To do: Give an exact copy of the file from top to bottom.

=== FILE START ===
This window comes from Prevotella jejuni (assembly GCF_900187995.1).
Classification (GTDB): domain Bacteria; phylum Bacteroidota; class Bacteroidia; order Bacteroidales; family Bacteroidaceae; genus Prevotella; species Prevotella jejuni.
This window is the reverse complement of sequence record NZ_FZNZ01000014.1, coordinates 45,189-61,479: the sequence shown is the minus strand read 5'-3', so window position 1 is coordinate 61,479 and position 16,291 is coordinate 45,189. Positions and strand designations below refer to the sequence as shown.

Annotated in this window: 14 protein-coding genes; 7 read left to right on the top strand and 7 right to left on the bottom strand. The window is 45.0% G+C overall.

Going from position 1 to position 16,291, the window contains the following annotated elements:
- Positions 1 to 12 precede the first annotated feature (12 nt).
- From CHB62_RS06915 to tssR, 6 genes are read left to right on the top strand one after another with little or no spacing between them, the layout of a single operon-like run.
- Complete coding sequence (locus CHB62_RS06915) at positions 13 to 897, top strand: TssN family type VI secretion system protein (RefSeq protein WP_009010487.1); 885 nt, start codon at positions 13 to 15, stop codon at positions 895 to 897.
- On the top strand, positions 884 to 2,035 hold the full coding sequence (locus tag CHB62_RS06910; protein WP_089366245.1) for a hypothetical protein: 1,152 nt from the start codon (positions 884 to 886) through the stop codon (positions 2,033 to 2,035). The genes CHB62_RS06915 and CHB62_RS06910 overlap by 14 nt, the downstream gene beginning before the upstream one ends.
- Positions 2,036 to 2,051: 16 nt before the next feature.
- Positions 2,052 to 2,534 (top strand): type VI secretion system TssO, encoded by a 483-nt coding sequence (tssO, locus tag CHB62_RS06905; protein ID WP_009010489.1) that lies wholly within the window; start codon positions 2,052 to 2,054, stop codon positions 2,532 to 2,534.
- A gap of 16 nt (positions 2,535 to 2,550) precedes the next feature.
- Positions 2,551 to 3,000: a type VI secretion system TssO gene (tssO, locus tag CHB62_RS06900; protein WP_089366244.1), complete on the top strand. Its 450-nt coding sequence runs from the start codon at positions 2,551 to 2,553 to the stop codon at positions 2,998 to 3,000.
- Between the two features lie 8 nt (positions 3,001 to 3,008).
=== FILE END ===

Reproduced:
This window comes from Prevotella jejuni (assembly GCF_900187995.1).
Classification (GTDB): domain Bacteria; phylum Bacteroidota; class Bacteroidia; order Bacteroidales; family Bacteroidaceae; genus Prevotella; species Prevotella jejuni.
This window is the reverse complement of sequence record NZ_FZNZ01000014.1, coordinates 45,189-61,479: the sequence shown is the minus strand read 5'-3', so window position 1 is coordinate 61,479 and position 16,291 is coordinate 45,189. Positions and strand designations below refer to the sequence as shown.

Annotated in this window: 14 protein-coding genes; 7 read left to right on the top strand and 7 right to left on the bottom strand. The window is 45.0% G+C overall.

Going from position 1 to position 16,291, the window contains the following annotated elements:
- Positions 1 to 12 precede the first annotated feature (12 nt).
- From CHB62_RS06915 to tssR, 6 genes are read left to right on the top strand one after another with little or no spacing between them, the layout of a single operon-like run.
- Complete coding sequence (locus CHB62_RS06915) at positions 13 to 897, top strand: TssN family type VI secretion system protein (RefSeq protein WP_009010487.1); 885 nt, start codon at positions 13 to 15, stop codon at positions 895 to 897.
- On the top strand, positions 884 to 2,035 hold the full coding sequence (locus tag CHB62_RS06910; protein WP_089366245.1) for a hypothetical protein: 1,152 nt from the start codon (positions 884 to 886) through the stop codon (positions 2,033 to 2,035). The genes CHB62_RS06915 and CHB62_RS06910 overlap by 14 nt, the downstream gene beginning before the upstream one ends.
- Positions 2,036 to 2,051: 16 nt before the next feature.
- Positions 2,052 to 2,534 (top strand): type VI secretion system TssO, encoded by a 483-nt coding sequence (tssO, locus tag CHB62_RS06905; protein ID WP_009010489.1) that lies wholly within the window; start codon positions 2,052 to 2,054, stop codon positions 2,532 to 2,534.
- A gap of 16 nt (positions 2,535 to 2,550) precedes the next feature.
- Positions 2,551 to 3,000: a type VI secretion system TssO gene (tssO, locus tag CHB62_RS06900; protein WP_089366244.1), complete on the top strand. Its 450-nt coding sequence runs from the start codon at positions 2,551 to 2,553 to the stop codon at positions 2,998 to 3,000.
- Between the two features lie 8 nt (positions 3,001 to 3,008).